On the ‘foodie’ ‘gastronome’ divide

Taos from Tacombi @ Fonda Nolita

The word ‘foodie’ is so impossibly zeitgeist-y typing it makes me feel sick.  What is a ‘foodie’ anyway?  Is it someone who likes to eat?  Or is it your friend who has tried the newest food truck and waited on line for a cronut?  Urban Dictionary has no polite words for this person describing them variously as ‘A douchebag who likes food,’ ‘A proletarian or member of the middle class who occasionally eats … “exotic” food of foreign lands,’ and ‘A person who has no actual interests or hobbies.’  Fortunately, Merriam Webster rescues the word, calling the foodie ‘a person having an avid interest in the latest food fads.’  It seems that no matter how you define ‘foodie’ you cannot get away from its trendy nature.

Unfortunately, avoiding the ‘foodie’ shadow is impossible if you’re interested in food.  Calling upon the ubiquitous term remains the easiest way to justify an encyclopedic knowledge about cafes in Europe or an independent study about Slow Food.  Shouldn’t there be a way to describe an interest in or passion for food that transcends ramen burgers and bacon doughnuts?  If chefs can cook food that approaches art (as Julian Baggini argues in the wonderful Virtues of the Table), there deserves to be a better word than ‘foodie’ to describe those willing to pay and experience gastronomy.

Dinner in Copenhagen

I’m convinced this word doesn’t exist.  The only comparable word I’ve found, ‘gastronome,’ certainly doesn’t describe this new breed of food-lover.

Although the term ‘gastronome’ has existed in various forms throughout the years — Brillat-Savarin’s ‘gourmand’ is like a proto-gastronome — I’ve become acquainted with it through Slow Food.  According to Slow Food, a gastronome is a person who takes an interest in the entire process and identity connected to ‘good, clean, fair’ foodstuffs.  The gastronome isn’t content to simply drink the wine or eat the cheese, they want to know who made it, how it was made and what the tradition is behind it.  They want to know this even if it means reading a label that’s longer than a bread machine instruction booklet.  Perhaps the only people who fit this description are Carlo Petrini and Alice Waters (okay, Michael Pollan and Mark Bittman, you’re gastronomes as well).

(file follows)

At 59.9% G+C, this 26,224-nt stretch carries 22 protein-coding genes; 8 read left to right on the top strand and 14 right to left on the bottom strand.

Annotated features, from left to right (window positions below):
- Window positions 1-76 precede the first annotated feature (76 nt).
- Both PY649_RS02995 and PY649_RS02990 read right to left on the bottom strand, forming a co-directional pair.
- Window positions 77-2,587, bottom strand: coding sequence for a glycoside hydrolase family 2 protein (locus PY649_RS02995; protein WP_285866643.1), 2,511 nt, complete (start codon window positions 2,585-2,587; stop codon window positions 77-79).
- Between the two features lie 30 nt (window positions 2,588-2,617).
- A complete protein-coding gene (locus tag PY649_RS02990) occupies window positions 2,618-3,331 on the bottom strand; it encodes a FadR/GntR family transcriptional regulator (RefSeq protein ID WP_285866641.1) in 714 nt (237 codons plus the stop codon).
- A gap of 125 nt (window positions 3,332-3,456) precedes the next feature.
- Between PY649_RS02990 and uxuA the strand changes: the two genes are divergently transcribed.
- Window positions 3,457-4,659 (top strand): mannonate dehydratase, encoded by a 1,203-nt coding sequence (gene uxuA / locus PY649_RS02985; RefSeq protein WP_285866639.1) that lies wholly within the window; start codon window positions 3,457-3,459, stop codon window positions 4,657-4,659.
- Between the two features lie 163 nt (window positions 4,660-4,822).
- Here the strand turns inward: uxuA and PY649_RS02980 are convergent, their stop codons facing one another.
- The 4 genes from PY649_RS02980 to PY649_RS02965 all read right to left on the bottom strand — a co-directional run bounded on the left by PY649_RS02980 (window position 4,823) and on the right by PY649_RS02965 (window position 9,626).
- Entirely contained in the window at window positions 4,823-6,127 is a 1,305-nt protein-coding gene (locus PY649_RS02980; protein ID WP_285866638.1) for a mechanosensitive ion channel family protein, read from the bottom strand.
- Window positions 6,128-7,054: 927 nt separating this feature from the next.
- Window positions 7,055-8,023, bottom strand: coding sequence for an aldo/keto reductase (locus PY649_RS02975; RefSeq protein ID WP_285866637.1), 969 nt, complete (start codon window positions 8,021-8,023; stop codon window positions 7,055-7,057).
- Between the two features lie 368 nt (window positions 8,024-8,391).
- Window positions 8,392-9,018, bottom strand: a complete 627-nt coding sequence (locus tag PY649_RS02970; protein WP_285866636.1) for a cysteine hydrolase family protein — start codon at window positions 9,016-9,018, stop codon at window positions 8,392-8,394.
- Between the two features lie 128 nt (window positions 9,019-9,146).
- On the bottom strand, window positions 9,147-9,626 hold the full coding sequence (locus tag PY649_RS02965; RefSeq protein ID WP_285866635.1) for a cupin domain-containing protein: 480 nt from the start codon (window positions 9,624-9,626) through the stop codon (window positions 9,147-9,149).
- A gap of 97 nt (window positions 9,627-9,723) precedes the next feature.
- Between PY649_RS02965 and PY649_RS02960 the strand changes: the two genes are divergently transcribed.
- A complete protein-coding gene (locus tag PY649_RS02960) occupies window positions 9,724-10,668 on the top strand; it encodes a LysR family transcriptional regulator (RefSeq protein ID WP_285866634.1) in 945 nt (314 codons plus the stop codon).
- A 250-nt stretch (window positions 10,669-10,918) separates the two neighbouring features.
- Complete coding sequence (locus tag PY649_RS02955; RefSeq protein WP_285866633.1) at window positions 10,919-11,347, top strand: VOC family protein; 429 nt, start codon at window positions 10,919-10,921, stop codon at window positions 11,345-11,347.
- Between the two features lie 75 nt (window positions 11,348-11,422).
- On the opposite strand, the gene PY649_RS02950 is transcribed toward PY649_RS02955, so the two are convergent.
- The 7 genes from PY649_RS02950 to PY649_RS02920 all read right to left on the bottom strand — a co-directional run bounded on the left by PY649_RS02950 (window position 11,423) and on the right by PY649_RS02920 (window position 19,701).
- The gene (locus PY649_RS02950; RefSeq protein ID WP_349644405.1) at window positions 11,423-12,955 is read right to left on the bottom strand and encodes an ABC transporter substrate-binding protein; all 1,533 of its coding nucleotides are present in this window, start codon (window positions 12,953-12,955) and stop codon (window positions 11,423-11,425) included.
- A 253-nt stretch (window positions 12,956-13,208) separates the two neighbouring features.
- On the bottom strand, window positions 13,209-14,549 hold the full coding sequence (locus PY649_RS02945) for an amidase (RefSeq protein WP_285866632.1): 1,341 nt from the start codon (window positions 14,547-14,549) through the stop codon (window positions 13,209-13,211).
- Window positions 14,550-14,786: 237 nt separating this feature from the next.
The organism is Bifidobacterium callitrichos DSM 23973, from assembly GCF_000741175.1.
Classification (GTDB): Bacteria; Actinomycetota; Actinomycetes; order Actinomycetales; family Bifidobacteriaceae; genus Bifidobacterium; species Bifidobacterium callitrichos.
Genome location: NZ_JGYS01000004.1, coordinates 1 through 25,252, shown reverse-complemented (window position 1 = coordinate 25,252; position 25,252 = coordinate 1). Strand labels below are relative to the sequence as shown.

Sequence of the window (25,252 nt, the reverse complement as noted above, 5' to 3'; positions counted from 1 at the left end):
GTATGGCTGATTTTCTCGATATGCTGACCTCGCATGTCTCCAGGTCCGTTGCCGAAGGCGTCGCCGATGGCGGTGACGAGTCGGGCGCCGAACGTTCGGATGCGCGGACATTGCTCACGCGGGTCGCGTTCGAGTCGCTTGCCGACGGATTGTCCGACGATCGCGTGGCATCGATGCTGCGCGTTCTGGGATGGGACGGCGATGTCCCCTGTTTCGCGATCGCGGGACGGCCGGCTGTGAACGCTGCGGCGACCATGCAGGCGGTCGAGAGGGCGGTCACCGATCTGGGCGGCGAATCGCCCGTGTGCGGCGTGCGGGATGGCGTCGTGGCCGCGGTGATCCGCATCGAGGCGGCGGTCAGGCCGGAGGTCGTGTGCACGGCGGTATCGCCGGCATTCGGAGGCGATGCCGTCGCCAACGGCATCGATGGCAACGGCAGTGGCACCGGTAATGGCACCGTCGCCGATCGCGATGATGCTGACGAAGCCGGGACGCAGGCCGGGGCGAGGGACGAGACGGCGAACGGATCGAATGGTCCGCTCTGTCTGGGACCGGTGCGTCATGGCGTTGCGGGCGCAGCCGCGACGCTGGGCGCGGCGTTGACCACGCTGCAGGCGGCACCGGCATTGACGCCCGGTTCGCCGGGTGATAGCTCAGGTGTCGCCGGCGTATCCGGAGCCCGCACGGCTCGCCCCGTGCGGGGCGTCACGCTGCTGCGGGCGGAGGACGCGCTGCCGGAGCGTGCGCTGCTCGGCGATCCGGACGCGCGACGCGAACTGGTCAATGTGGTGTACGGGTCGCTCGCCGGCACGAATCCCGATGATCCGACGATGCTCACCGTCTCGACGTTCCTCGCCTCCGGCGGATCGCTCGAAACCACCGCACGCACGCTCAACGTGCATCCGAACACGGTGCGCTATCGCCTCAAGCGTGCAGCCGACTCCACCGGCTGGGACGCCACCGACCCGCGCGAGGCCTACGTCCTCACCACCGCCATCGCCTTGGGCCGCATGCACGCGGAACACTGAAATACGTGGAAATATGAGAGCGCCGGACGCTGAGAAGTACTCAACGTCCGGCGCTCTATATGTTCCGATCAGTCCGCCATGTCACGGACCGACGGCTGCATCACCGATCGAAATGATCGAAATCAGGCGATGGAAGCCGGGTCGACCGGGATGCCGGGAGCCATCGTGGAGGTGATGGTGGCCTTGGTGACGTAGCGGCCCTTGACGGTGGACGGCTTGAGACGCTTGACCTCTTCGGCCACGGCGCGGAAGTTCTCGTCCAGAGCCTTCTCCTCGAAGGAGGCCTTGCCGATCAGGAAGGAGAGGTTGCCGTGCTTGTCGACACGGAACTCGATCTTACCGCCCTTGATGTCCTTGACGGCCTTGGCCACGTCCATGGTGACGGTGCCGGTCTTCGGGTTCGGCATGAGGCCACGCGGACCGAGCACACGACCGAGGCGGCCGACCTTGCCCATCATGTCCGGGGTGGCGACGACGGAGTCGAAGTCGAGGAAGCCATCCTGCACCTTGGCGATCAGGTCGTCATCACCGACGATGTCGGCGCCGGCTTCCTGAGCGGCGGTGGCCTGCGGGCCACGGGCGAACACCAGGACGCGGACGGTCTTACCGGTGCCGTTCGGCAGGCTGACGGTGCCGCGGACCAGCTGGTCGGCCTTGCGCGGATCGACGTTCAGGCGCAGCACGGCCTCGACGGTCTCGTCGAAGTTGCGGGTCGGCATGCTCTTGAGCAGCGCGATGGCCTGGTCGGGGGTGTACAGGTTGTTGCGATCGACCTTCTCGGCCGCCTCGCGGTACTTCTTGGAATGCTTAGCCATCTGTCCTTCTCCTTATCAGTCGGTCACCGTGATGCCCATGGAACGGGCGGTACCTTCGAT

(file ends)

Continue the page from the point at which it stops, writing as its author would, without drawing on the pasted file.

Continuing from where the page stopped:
Despite the word’s imperfection, it does fix foodie culture’s major failing: the disregard for knowledge.  You don’t need to know how your shake burger is made to relish it.  Although major foodie outlets like Eater and Serious Eats run columns about the ‘how’ of certain foodstuffs, I’m willing to bet that these posts don’t generate the bulk of their click-throughs and hits.  If you look at recent-hit blogs, you’ll notice that photos outweigh the words.  Foodies don’t care about the story behind their meal, as long as it tastes good.

Bread and cheese from Copenhagen

On one hand, I don’t think that’s so bad.  After all, isn’t more pleasure more pleasurable?  Yet, the satisfaction you get from instagram-worthy chicken and waffles must be different from what you experience eating a meal at either a restaurant or home with some thought behind it.  The first is a hedonistic pleasure, the latter nourishes the mind and body.  Does that mean that we should only eat locally grown kale and eggs from named chickens?  Absolutely not!  The knowledge and story behind foodstuffs are subtle.  There’s no reason that Alder’s pub cheese can’t provide both physical and psychological satisfaction.  I just doubt whether modern foodie culture gives sufficient attention to culinary knowledge that extends beyond pretentious wine tastings and social media clicks.

In a perfect world neither ‘foodie’ nor ‘gastronome’ would have negative connotations.  They would describe different ways to enjoy eating.  People would accept that pleasure from food is a normal, good and healthy experience.  People would accept that understanding and honoring the process behind a food isn’t elitist, but a way to enhance meal’s psychological taste.  Moving between these, and other, ways of interacting with food would be accepted and respected.  Until that happens, those of us who are passionated and interested with food will just have to get used to articulating the reasons we find the culinary/food world so fascinating.  As long as we avoid the word ‘organoleptic‘, I’m okay with that.

Foodie?  Gastronome?  Would you choose to identify with one or another?  Why or why not?


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